Personally, when I see someone with green lips my first thoughts run to oral gangrene rather than rubbing alcohol drinker.

The following are strictly personal views/observations and in no way reflect the views of the Peace Corp nor the federal government of the United States.

Last week I got stuck in an elevator with four other people.

The elevator was about half the size of the standard American elevator and was not equipped with an emergency phone.

After all five of us packed into the elevator the doors closed with an ominous slam, and we knew a problem was afoot when the floor buttons had been repeatedly pushed and the result was nil.

Once we had come to the realization that the doors were not going to open nor was the elevator going to move we began pushing the buzzer button. The buzzer button’s purpose was to make a faint humming noise in the corridor right outside the elevator; needless to say, no one came rushing to our aid since no one outside a three foot radius could have heard the noise made by the buzzer button. We then discontinued use of the buzzer button and concluded that yelling would be a more effective means of attaining assistance from someone outside the confines of the elevator.

We saved our energy, since we knew we might be in the elevator for a potentially incalculable period of time, by only yelling when we heard someone in the corridor outside the elevator. Our yelling must have seemed overly calm because despite our calls for assistance still no one came to our aid. After about twenty minutes of hollering a gaggle of children had appeared outside the elevator door.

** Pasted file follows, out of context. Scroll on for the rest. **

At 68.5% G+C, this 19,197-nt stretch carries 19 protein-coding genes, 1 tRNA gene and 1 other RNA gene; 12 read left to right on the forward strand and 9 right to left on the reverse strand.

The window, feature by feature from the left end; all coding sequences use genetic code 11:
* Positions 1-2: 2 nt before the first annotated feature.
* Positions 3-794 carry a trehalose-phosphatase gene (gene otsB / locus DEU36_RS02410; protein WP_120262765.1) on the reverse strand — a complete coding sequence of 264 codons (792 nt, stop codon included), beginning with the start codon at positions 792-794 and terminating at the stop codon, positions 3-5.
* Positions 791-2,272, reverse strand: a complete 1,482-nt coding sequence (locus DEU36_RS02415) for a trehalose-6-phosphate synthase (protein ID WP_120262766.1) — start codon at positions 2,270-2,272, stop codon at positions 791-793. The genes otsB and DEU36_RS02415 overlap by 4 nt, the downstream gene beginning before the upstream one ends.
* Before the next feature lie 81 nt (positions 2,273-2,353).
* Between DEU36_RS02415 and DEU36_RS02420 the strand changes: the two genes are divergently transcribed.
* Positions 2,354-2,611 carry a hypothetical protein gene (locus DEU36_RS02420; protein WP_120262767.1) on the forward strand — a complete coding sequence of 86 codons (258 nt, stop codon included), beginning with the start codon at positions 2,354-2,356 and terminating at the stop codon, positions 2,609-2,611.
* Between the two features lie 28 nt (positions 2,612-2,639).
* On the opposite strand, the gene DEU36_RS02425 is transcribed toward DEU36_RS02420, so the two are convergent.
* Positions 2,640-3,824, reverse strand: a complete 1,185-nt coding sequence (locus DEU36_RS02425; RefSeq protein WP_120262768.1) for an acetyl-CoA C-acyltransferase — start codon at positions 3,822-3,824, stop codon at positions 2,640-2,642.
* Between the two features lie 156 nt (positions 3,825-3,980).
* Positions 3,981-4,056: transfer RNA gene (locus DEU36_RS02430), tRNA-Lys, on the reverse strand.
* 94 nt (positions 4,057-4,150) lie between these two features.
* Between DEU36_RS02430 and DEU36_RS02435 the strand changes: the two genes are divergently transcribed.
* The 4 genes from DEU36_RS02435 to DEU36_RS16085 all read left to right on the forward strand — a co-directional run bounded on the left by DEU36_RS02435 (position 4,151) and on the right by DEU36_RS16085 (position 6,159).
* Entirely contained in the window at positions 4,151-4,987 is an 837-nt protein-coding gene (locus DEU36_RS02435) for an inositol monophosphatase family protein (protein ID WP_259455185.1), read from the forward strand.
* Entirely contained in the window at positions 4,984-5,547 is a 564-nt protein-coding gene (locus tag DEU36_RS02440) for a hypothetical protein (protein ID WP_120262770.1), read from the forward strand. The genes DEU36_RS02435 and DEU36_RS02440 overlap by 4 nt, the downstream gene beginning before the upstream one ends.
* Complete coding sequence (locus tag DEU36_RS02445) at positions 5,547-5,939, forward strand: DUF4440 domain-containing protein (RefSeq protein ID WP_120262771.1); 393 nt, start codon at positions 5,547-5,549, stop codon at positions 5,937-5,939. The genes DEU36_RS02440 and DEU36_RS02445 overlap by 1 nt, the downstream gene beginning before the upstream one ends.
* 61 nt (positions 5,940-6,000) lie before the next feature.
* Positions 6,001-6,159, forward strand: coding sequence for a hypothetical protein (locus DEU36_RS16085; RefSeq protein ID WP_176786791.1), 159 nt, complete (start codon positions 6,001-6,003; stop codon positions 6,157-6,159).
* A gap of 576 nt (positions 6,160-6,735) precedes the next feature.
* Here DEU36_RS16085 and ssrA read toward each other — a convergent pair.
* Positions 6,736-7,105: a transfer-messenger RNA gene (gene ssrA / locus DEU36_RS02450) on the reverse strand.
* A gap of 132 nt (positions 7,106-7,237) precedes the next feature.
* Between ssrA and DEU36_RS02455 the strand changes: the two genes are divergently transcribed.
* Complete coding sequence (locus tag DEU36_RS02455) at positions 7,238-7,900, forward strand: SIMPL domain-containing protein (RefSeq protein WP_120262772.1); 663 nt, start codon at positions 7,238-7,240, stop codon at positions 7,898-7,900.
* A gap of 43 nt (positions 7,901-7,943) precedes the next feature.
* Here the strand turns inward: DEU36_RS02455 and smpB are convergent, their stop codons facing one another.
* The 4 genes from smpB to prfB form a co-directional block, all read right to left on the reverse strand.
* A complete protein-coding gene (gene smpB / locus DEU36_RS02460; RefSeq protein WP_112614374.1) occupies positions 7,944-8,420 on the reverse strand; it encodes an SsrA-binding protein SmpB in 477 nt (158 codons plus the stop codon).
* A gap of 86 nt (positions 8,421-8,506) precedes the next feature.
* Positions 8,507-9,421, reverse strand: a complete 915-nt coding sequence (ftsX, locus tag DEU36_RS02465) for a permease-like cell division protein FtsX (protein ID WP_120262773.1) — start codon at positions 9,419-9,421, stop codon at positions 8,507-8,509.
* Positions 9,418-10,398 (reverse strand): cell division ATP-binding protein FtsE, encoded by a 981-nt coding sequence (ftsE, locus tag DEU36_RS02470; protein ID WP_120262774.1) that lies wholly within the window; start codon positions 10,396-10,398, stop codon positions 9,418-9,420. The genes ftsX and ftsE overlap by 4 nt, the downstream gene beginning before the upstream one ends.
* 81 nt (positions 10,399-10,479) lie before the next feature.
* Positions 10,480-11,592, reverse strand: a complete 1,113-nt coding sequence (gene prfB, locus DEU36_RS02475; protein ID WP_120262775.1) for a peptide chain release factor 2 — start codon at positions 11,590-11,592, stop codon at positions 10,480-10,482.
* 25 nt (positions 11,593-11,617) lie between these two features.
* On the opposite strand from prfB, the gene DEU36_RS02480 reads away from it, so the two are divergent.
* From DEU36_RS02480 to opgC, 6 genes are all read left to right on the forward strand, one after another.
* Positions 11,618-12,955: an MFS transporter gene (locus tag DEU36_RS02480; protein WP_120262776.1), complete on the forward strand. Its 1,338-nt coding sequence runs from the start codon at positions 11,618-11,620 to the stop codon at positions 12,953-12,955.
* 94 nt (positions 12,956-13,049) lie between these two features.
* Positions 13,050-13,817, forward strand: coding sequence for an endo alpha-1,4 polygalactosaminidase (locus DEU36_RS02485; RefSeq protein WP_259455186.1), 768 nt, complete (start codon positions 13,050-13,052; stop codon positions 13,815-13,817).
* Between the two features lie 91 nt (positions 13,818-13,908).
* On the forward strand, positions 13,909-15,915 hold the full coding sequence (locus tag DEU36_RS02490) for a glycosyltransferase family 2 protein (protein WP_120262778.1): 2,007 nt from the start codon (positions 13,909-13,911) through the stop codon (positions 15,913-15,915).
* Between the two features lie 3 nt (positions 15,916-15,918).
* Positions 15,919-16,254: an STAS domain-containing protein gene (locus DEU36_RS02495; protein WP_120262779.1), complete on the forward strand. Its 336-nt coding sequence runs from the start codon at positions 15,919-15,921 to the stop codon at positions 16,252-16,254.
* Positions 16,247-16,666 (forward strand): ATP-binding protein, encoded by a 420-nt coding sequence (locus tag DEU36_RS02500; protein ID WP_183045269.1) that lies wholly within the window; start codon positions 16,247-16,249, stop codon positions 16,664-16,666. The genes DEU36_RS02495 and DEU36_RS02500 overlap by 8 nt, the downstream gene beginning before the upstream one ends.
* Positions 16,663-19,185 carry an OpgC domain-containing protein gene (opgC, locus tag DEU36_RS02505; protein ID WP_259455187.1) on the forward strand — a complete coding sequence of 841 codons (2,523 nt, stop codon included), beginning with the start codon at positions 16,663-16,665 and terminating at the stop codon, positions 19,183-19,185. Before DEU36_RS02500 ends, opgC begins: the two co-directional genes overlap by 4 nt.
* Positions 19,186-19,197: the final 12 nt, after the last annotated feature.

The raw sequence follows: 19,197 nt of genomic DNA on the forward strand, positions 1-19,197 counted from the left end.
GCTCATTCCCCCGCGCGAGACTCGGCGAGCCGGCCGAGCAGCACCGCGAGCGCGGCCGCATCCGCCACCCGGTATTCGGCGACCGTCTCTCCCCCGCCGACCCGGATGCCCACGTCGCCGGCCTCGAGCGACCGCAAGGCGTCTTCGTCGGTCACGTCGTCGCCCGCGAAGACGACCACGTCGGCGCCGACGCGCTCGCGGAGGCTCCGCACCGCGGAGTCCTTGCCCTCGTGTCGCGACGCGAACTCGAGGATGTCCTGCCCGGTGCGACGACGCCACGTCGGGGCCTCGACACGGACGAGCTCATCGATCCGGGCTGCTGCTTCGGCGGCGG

The children didn’t do much in the way of helping, instead they harassed us like we were ‘a cat in a bag’. First, they said dirty things through the door in various languages; then, proceeded onto prying the elevator doors open just enough to stick a screwdriver through the crack between the doors. Eventually, the children tired of us and went onto other malevolent activities. Thus, we resumed our systematic yelling.

Finally, we were able to elicit the help of an adult. However, he would only help us after he went to the store. So, he left us with ‘a lick and a promise’ of his assistance upon return. We neither saw nor heard from him again.

At this point, we gave up on getting out of the elevator and began to take pictures to document our escapade. During this documentation period the elevator doors miraculously opened. When the doors opened, standing on the other side was a man who was borderline coherent due to excessive alcohol consumption. If he was the one who opened the doors, we will never know; because, as soon as we exited the elevator he began to chase us. Thusly, the five of us sprinted up four flights of stairs to our destination apartment with the not entirely coherent but shockingly spry drunk man on our heels.

Total time clocked stuck in the elevator: 50 minutes